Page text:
Wednesday, July 15, 2015

The Heart of Betrayal by Mary E. Pearson

Title: The Heart of Betrayal (The Remnant Chronicles #2)
Author: Mary E. Pearson 
Date Published: July 7th 2015
Publisher: Henry Holt and Co. 

Rating: 5 out of 5

Goodreads Blurb: 

Intrigue abounds in this hotly anticipated sequel to The Kiss of Deception!
Held captive in the barbarian kingdom of Venda, Lia and Rafe have little chance of escape. Desperate to save her life, Lia's erstwhile assassin, Kaden, has told the Vendan Komizar that she has the gift, and the Komizar's interest in Lia is greater than anyone could have foreseen.
Meanwhile, nothing is straightforward: there's Rafe, who lied to Lia, but has sacrificed his freedom to protect her; Kaden, who meant to assassinate her but has now saved her life; and the Vendans, whom Lia always believed to be barbarians. Now that she lives amongst them, however, she realizes that may be far from the truth. Wrestling with her upbringing, her gift, and her sense of self, Lia must make powerful choices that will affect her country... and her own destiny.
 Heart of Betrayal. Finally. A really good book. I haven't read anything this good since A Court of Thorns and Roses and the other book, The Wrath and the Dawn. This definitely was everything I was expecting after reading A Kiss of Deception last year; the second book in a series is rarely as good as the first one, but in this case Heart of Betrayal was fantastic. 

Jezelia aka Lia. She was amazing albeit a little too conniving. I absolutely enjoyed her "political maneuvering", but at times it was too much; at times I found myself questioning whose side she was on and what she hoped to accomplish. If there was one thing I could change, it would be the amount of pages spent on Lia's, Kaden's, Rafe's, and the Komizar's petty little power games and acting.

Rafe. For the most part he was pretty sweet and seemed like an awesome prince. I didn't have any qualms whatsoever with his spinning of the truth. In fact, his cover as emissary was brilliant and he was probably my favorite character, right after Aster. 

Kaden. Ugh. This guy is confused. I mean, he obviously is completely loyal to the Komizar, but after failing to kill Lia, he doesn't know what to with his life anymore. I appreciated that he tried to help Lia, but at the same time was he reaally helping? In truth, he was completely undecided and although he did have a perplexing persona and ambiguous motives, he didn't quite portray the strong yet enigmatic figure.

Komizar. The classic YA villain: someone with at least one awesome skill (sword-fighting, magic, persuasion) and murky motives. Someone with a dark past, who seems altruistic as well as malevolent. He's the guy we know is bad, but have a hard time accepting because he seems to care about everyone's else's welfare.... Until he chops off someone's head. Yup, an extremely accurate description of the Komizar, ruler of Venda.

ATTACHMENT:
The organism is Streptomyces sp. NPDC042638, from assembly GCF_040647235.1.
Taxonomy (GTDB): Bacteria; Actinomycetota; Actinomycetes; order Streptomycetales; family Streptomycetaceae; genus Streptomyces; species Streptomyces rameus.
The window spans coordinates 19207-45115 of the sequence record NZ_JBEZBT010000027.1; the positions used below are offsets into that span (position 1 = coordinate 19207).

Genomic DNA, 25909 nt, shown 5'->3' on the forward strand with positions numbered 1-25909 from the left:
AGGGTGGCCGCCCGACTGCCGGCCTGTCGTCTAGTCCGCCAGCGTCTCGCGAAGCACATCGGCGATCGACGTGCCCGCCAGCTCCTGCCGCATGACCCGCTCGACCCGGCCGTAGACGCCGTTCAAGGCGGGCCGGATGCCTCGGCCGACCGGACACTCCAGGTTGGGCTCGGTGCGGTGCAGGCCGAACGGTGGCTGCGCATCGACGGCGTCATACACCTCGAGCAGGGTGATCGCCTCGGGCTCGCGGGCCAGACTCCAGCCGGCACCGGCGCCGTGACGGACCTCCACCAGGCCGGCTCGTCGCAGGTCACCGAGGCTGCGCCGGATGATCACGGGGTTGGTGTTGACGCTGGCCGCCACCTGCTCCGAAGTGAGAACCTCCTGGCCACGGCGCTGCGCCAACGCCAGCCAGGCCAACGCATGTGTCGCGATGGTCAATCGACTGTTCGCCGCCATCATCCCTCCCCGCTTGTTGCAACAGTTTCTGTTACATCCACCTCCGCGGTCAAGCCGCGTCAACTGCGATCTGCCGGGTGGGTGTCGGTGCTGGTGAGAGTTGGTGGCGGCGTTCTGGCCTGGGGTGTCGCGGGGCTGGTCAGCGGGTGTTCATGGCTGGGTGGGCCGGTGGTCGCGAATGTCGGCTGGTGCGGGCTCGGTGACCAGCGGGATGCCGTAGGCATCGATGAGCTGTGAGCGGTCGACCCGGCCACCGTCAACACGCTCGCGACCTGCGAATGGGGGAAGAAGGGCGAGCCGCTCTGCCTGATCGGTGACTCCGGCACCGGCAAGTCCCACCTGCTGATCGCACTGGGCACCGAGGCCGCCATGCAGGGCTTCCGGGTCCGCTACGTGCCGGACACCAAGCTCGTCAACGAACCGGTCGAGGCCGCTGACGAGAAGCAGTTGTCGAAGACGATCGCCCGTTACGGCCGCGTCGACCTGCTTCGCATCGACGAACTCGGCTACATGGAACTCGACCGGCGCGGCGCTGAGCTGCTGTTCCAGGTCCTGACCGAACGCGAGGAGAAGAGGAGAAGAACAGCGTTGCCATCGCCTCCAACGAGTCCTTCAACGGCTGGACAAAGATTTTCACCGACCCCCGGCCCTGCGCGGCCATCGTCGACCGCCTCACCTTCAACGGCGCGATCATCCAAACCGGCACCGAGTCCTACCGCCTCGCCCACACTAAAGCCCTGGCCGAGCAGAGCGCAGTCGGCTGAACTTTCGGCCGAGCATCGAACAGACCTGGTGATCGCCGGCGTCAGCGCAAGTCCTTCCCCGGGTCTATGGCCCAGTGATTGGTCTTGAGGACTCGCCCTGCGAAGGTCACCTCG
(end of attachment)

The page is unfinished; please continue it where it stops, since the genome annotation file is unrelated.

I loved how there are different kingdoms and an actual geography to this fictional world. The kingdoms of Dalbreck, Venda, Morrighan were wonderfully created, each with their monarchs/rulers, political discord, structure, language, and culture. There was a huge behind-the-scenes plot brewing throughout this whole novel, but it was still quite unclear as to what it's supposed to lead to. Without giving away too much, my take on it was: Lia discovers some ancient texts that seem to rewrite the history of all three kingdoms. SPOILER. Through the same channels, she also discovers an ancient prophecy calling for the sacrifice of the one called Jezelia (her name). 

So this book has all the elements required for a high fantasy: magic, an evil villain, dashing hero(s arguably more than one), kingdoms at war, an ancient prophecy, and loyal sidekicks (Berdi, Pauline, and Gwyneth). And while we're talking about loyal sidekicks, the chapters are told from different POVs, and while the majority are told by Kaden, Rafe, and Lia, some are told from Paulina's POV. Although it was nice to hear her voice in this book, the few chapters in which she appeared didn't feel natural: we only hear from Paulina for important transpirations in Morrighan. Everything we are told by Paulina was useful, but her chapters were few and scattered throughout the book, which gave off the vibe that they were added as an afterthought. 

The Ending. Why would anyone end it like that?! I enjoy endings that resolve, and that make you cry, not because they're so frustratingly incomplete, but because they make you weep as if you've lost a good friend. Here are my feelings on what a good ending should be like: 

“Finishing a good book is like leaving a good friend.”
― William Feather
The ending of the Heart of Betrayal was the exact opposite. Instead of resolving, Ms. Pearson decides to betray our trust and rip out all our hearts. It was the worst possible ending because it left me with more questions than answers. It was so artfully cruel, that I can't help admire her ruthlessness. I mean it wasn't a classic cliffhanger; one chapter of Lia's life was closed, albeit only temporarily (according to my predictions). But there was so much going one: someone really, really important dies, someone else really important might be dead, an entire country is mutinying, alliances are shifting and the MC just did something crazy to cause the entire mess... And then DONE. The book just ends. Worst feeling ever. 

Rife with betrayals, secrets and fighting, this books will satisfy the appetites of even the pickiest bibliophile, at least one of the YA fantasy genre.